A Treatise on Money – John Maynard Keynes (2nd printing) (2 vols)


A Treatise on Money – John Maynard Keynes (2nd printing) (2 vols)


A scarce 2nd printing of Keynes’ 2-volume Treatise on Money, published before his more famous General Theory, in excellent condition.

Title: A Treatise on Money, in Two Volumes. Vol 1: The Pure Theory of Money, Vol II: The Applied Theory of Money

Author: John Maynard Keynes

Publisher: Macmillan and Co., London. Vol 1 printed 1933, Vol 2 printed 1934. Both are stated 2nd printings of the first edition.

Condition: Hardcover, no dust jacket. Very good. Very slight foxing to both volumes, with very slight rubbing to spine edges, bumping to corners, and slight dust soiling to bottom edges. The colour of the bindings don’t match exactly, as issued. Vol 1 has a small bookseller’s sticker to front endpaper, vol 2 has a small inscription to ffep. Text clean, binding tight, covers bright, pages clean. A heavy set. Overseas shipping will cost extra.

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About the book (from Wikipedia):

In the Treatise Keynes drew a distinction between savings and investment, arguing that where saving exceeded investment, recession would occur. Thus, Keynes reasoned that during a depression the best course of action would be to promote spending and to discourage saving. Keynes most notably clarified his Theory of Money in catty dialog with other famous economists of the day, such as Friedrich Hayek and Dennis Robertson. Keynes described his rejoinder as such “in my Rejoinder to Mr. D. H. Robertson, Published in the Economic Journal for September, 1931, I have endeavored to re-state in a clearer way what my own theory actually is.”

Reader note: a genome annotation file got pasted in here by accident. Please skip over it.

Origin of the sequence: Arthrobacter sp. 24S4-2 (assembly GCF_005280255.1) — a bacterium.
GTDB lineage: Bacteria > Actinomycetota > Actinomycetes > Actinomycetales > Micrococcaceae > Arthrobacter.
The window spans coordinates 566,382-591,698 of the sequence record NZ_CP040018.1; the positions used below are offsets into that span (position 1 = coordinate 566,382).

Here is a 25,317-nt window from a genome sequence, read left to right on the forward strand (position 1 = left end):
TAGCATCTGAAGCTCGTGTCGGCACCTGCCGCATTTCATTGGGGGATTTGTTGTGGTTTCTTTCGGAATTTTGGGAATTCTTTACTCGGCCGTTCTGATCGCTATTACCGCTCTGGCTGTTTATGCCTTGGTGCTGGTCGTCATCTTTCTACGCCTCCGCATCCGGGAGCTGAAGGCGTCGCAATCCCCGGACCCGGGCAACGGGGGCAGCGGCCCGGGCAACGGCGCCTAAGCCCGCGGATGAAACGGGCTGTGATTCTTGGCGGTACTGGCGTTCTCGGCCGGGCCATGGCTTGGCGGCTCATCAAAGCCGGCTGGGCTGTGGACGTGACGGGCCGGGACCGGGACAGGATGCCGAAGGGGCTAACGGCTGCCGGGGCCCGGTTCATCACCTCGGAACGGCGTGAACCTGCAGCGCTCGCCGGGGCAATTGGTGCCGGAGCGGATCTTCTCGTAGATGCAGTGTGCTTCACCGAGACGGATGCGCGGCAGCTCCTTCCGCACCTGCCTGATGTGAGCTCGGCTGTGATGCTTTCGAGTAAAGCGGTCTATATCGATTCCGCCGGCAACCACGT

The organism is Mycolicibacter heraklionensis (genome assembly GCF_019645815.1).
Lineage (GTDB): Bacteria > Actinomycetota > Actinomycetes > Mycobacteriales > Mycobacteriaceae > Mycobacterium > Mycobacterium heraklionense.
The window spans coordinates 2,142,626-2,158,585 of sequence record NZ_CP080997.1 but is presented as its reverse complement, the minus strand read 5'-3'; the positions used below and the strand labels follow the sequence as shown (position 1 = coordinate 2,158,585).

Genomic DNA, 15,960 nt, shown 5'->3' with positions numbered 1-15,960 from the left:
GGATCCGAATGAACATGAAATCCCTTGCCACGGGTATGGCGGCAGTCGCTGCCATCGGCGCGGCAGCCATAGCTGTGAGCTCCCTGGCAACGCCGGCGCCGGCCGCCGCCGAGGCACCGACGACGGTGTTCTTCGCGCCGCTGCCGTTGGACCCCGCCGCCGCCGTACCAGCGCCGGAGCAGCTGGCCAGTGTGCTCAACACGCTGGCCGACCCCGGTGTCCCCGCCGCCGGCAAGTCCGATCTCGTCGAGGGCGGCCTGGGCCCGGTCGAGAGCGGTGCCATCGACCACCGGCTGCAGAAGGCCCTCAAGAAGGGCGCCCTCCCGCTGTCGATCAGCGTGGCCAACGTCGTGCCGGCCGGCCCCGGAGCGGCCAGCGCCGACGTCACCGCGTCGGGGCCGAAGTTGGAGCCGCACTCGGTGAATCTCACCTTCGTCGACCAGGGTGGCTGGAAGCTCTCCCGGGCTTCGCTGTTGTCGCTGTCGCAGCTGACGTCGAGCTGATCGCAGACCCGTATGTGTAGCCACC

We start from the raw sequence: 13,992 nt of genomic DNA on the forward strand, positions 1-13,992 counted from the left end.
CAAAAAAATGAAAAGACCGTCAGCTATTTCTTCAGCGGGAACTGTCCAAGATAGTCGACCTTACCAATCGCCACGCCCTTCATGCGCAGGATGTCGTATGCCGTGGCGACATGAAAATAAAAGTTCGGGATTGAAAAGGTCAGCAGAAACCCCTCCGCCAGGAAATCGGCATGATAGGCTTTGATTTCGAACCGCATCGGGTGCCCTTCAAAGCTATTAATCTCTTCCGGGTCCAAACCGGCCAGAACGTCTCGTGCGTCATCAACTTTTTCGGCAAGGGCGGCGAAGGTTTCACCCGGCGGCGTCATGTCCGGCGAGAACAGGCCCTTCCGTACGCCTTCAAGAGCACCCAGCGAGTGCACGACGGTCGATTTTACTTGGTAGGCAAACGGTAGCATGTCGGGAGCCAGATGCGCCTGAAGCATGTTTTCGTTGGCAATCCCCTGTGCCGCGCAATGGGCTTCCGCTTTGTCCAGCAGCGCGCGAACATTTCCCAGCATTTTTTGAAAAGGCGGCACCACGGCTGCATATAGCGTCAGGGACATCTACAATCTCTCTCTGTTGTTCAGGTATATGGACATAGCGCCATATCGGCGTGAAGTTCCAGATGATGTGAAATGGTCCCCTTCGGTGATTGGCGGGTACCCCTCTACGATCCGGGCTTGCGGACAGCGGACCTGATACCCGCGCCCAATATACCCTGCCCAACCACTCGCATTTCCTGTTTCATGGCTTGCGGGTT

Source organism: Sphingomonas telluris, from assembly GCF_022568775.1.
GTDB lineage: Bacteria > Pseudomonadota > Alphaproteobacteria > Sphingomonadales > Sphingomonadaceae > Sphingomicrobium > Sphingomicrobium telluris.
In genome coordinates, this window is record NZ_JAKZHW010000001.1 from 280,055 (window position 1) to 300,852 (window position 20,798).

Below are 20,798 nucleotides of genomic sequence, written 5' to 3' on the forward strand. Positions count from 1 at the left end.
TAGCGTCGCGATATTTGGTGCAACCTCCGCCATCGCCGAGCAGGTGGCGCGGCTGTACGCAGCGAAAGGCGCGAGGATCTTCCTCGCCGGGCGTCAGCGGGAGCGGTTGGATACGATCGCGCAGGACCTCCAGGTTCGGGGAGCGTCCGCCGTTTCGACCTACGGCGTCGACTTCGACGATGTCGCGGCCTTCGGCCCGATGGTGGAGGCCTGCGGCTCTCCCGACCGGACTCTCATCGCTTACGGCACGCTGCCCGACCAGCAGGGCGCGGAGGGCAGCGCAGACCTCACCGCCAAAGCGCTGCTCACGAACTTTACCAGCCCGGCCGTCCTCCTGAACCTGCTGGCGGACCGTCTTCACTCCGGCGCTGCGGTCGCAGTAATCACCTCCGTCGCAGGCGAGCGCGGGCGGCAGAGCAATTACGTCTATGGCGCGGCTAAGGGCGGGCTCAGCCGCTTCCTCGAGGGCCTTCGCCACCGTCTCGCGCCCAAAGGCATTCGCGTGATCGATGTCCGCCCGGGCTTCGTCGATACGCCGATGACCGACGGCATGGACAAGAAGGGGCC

In Keynes’ Treatise, he does not agree that booms and busts happen solely because of extrinsic random variables such as “sunspots”. Instead, he believes that economic events emerge when there are discrepancies between savings and investments. According to Keynes, a true measure of a nation’s prosperity is not anything of physical value such as gold or silver, but by national income. To him, the most important characteristic of national income is consumption.

In Keynes’s Treatise, he explained how recessions could happen, but not long-term depressions. He was able to address this further in The General Theory of Employment, Interest and Money. In his General Theory, Keynes argued against the seesaw theory and said that the economy was more like an elevator that can stop at any level. This is because once the economy reaches the bottom, individuals would have no excess income to save. No savings results in no investment so the economy cannot save itself. Without the savings, there is no pressure to lower interest rates, so there is no incentive for businesses to invest. In his theory on money he asserts that investment is an “undependable drive wheel for the economy,” and when no new investment can be found, the economy will begin to falter.